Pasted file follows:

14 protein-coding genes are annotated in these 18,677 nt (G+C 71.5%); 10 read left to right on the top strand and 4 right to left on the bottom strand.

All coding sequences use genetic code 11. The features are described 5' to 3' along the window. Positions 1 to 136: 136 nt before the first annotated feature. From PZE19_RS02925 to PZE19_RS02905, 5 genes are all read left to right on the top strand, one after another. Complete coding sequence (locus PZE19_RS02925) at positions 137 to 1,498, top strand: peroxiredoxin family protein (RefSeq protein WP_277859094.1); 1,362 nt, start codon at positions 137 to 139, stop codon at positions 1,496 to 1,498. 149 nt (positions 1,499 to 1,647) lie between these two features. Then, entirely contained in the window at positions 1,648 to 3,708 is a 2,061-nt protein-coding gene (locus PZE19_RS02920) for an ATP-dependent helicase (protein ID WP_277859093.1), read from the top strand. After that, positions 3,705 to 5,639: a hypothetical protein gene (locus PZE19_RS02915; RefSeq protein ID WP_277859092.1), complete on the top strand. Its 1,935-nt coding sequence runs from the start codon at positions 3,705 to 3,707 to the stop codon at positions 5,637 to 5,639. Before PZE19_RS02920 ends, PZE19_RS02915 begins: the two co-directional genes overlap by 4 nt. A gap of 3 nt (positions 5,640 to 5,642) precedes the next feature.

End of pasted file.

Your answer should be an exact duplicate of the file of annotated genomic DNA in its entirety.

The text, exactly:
14 protein-coding genes are annotated in these 18,677 nt (G+C 71.5%); 10 read left to right on the top strand and 4 right to left on the bottom strand.

All coding sequences use genetic code 11. The features are described 5' to 3' along the window. Positions 1 to 136: 136 nt before the first annotated feature. From PZE19_RS02925 to PZE19_RS02905, 5 genes are all read left to right on the top strand, one after another. Complete coding sequence (locus PZE19_RS02925) at positions 137 to 1,498, top strand: peroxiredoxin family protein (RefSeq protein WP_277859094.1); 1,362 nt, start codon at positions 137 to 139, stop codon at positions 1,496 to 1,498. 149 nt (positions 1,499 to 1,647) lie between these two features. Then, entirely contained in the window at positions 1,648 to 3,708 is a 2,061-nt protein-coding gene (locus PZE19_RS02920) for an ATP-dependent helicase (protein ID WP_277859093.1), read from the top strand. After that, positions 3,705 to 5,639: a hypothetical protein gene (locus PZE19_RS02915; RefSeq protein ID WP_277859092.1), complete on the top strand. Its 1,935-nt coding sequence runs from the start codon at positions 3,705 to 3,707 to the stop codon at positions 5,637 to 5,639. Before PZE19_RS02920 ends, PZE19_RS02915 begins: the two co-directional genes overlap by 4 nt. A gap of 3 nt (positions 5,640 to 5,642) precedes the next feature.